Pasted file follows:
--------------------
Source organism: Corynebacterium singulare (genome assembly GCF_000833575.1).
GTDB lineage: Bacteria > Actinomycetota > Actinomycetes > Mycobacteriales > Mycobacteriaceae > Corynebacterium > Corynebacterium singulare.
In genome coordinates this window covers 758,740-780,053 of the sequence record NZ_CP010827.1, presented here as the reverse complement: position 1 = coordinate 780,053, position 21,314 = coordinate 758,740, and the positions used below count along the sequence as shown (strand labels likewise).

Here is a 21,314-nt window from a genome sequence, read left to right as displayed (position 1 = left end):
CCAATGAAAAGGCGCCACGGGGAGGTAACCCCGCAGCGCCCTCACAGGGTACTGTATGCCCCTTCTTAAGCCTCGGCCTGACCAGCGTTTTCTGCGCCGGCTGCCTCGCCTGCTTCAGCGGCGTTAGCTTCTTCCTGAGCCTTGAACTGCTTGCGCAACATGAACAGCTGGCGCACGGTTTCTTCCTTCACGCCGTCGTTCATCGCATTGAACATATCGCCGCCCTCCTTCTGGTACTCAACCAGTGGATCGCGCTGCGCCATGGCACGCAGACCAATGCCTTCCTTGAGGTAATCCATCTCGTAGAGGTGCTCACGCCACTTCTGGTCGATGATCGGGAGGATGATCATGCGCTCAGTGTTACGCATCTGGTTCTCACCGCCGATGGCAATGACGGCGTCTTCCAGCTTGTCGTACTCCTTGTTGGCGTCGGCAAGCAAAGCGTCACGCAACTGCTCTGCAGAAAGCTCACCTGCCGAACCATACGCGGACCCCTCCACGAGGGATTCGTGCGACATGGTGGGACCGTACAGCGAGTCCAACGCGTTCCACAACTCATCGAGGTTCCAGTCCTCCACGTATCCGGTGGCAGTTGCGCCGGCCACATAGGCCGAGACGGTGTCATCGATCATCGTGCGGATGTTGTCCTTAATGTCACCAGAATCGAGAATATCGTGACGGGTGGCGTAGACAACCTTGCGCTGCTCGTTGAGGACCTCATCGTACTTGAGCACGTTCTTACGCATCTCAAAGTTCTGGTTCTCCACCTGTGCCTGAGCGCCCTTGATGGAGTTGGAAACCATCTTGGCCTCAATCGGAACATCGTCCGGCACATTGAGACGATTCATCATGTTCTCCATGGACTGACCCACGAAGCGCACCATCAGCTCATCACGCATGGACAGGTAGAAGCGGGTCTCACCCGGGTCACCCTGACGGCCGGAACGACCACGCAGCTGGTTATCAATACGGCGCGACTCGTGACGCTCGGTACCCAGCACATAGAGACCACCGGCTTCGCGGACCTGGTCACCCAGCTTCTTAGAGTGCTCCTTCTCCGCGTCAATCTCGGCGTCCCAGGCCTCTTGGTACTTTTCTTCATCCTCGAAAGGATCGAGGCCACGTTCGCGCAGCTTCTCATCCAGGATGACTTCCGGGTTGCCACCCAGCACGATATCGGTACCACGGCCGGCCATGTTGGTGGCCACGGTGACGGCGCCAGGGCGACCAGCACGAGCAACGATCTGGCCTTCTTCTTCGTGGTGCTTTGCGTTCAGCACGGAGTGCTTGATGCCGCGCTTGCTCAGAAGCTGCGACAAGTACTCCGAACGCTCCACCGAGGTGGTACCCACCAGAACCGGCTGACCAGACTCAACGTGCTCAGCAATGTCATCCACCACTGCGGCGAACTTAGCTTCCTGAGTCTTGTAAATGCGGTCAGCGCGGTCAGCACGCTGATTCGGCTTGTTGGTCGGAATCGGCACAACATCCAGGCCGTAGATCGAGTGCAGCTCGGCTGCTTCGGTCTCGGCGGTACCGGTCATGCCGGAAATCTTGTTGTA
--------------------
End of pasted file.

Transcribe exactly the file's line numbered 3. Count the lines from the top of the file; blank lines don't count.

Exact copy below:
In genome coordinates this window covers 758,740-780,053 of the sequence record NZ_CP010827.1, presented here as the reverse complement: position 1 = coordinate 780,053, position 21,314 = coordinate 758,740, and the positions used below count along the sequence as shown (strand labels likewise).